English has twelve basic verb tenses: simple present, simple past, simple future, present progressive, past progressive, future progressive, present perfect, past perfect, future perfect, present perfect progressive, past perfect progressive, and future perfect progressive. Verb tenses in English can be challenging because only the simple present and simple past forms are marked by the verb alone. All other forms require auxiliary words to help them convey the correct time frame.
We’ll be splitting the twelve verb tenses into two lessons of six tenses each. This part will cover simple and progressive verb tenses. The second part will provide an overview of perfect and perfect progressive tenses.
Simple present verbs express actions that occur habitually or consistently. They indicate an event or situation that existed in the past, exists in the present, and will probably exist in the future.
Emily writes on the weekends.
Amy and John work almost every day.
A simple past tense verb expresses an action that began at one particular point in the past and also ended in the past. It says nothing about what is happening right now or what could happen in the future.
Emily wrote ten pages last Sunday.
Amy and John worked yesterday.
A simple future verb expresses an action that will happen at one particular point in the future. This is an action someone is planning on taking or an event someone expects to happen.
Emily will write this weekend.
Amy and John will work tomorrow.
The progressive tenses are formed by combining “to be” verbs with present participles. They indicate that an action begins before, is in progress during, and continues after another action occurs.
A present progressive verb is constructed of am/is/are + present participle. This verb tense expresses an action that began in the past, is currently in progress, and will probably continue into the future. Whereas a simple present tense verb can only tell us that some type of action happens routinely, a present progressive verb tells us that a specific action is currently taking place.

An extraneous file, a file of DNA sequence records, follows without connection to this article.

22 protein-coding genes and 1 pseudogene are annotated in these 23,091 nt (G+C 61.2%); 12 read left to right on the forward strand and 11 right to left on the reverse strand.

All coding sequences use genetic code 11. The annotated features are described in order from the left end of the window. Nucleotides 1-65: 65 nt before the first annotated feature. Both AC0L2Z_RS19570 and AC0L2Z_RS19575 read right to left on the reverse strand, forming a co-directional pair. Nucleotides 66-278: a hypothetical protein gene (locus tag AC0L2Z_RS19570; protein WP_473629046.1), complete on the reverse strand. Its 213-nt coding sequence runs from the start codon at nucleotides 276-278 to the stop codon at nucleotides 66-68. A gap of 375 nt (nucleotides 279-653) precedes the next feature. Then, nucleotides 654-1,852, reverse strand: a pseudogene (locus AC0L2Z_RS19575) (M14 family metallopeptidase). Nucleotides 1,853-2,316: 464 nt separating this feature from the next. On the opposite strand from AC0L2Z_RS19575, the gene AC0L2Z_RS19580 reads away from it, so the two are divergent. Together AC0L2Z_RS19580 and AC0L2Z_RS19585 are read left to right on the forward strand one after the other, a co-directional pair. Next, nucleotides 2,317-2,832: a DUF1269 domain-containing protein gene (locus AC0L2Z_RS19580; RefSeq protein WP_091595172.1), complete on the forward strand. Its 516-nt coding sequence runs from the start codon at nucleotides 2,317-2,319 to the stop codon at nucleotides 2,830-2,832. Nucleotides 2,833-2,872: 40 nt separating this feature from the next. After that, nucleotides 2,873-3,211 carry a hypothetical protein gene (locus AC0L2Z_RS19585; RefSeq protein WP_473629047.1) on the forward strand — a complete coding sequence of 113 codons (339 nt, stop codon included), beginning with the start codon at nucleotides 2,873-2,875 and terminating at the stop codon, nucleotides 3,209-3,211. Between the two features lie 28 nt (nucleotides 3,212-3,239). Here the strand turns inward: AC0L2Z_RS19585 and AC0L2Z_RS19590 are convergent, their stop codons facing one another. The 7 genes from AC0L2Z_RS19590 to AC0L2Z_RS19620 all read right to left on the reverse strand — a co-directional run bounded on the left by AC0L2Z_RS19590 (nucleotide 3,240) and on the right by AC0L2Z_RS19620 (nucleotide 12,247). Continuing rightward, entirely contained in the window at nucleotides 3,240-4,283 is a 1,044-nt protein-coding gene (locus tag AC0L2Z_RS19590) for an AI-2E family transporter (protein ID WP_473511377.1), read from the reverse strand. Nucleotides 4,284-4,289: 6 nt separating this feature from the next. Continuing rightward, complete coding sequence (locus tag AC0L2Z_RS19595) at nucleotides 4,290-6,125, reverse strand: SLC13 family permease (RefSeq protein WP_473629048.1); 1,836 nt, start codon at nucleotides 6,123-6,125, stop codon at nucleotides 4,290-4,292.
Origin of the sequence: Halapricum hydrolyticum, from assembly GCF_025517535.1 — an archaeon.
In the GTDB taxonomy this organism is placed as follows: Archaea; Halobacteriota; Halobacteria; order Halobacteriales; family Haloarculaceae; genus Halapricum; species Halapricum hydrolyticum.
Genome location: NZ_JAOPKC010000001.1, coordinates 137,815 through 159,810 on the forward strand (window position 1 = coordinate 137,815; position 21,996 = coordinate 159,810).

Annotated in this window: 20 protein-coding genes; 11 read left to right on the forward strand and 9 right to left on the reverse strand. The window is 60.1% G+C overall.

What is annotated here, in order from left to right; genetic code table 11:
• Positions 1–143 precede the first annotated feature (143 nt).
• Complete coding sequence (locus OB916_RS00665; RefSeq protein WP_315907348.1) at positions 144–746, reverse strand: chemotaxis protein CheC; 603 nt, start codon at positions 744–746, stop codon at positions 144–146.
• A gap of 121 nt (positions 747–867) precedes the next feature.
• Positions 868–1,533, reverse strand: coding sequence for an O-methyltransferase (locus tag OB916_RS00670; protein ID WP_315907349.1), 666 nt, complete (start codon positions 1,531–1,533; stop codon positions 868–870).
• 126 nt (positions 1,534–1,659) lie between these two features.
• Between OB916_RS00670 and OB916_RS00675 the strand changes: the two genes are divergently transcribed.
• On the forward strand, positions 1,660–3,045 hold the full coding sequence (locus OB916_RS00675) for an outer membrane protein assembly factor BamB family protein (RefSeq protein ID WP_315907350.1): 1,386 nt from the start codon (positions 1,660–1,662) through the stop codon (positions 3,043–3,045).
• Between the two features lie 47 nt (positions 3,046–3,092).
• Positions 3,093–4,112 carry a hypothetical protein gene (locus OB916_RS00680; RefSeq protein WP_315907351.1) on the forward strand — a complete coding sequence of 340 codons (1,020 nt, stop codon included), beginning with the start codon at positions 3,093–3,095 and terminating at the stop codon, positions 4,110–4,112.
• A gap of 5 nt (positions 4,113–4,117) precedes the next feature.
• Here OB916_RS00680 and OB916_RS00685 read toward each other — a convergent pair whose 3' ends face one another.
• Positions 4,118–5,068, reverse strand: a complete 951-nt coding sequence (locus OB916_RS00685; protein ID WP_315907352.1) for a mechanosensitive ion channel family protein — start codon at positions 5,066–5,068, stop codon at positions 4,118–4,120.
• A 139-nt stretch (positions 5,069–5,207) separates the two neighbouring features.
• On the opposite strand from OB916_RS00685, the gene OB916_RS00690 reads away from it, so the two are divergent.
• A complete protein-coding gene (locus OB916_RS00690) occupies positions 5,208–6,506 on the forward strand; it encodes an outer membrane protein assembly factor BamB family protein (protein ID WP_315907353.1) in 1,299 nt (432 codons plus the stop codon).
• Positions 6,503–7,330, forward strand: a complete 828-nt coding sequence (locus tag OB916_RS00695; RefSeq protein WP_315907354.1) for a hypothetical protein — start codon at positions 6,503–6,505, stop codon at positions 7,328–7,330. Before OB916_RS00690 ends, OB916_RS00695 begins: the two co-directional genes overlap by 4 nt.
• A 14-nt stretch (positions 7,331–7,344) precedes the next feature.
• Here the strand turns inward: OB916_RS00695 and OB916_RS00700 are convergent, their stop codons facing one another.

Emily is writing right now.
The present progressive “is writing” informs us that Emily is performing the action of writing even as I am writing this!
Amy and John are working today.
“Are working” lets us know that Amy and John are presently performing some sort of task at their workplace
Similar to a present progressive verb, you create a past progressive tense verb by combing was/were + present participle. A past progressive action began in the past, was in progress when another past event occurred, and continued after the second past event.
Emily was writing when Mary visited her.
“Writing” was what Emily was in the process of doing when Mary decided to pay her a visit.
Amy and John were working when the storm hit.
Amy and John were at work when a storm passed over their workplace.
Future Progressive verbs can take two different forms: will be + present participle and am/is/are + going to be + present participle. Both variations of future progressive imply that a future action will already be in progress when another event or situation occurs. The progressive action will probably continue after the second event.
Emily will be writing when I visit her.
I expect Emily to be in the process of writing when I see her next. I also expect Emily to continue to write once I have arrived.
Amy and John are going to be working when the game starts.
This example implies that Amy and John may miss part or all of the game as a result of having to work.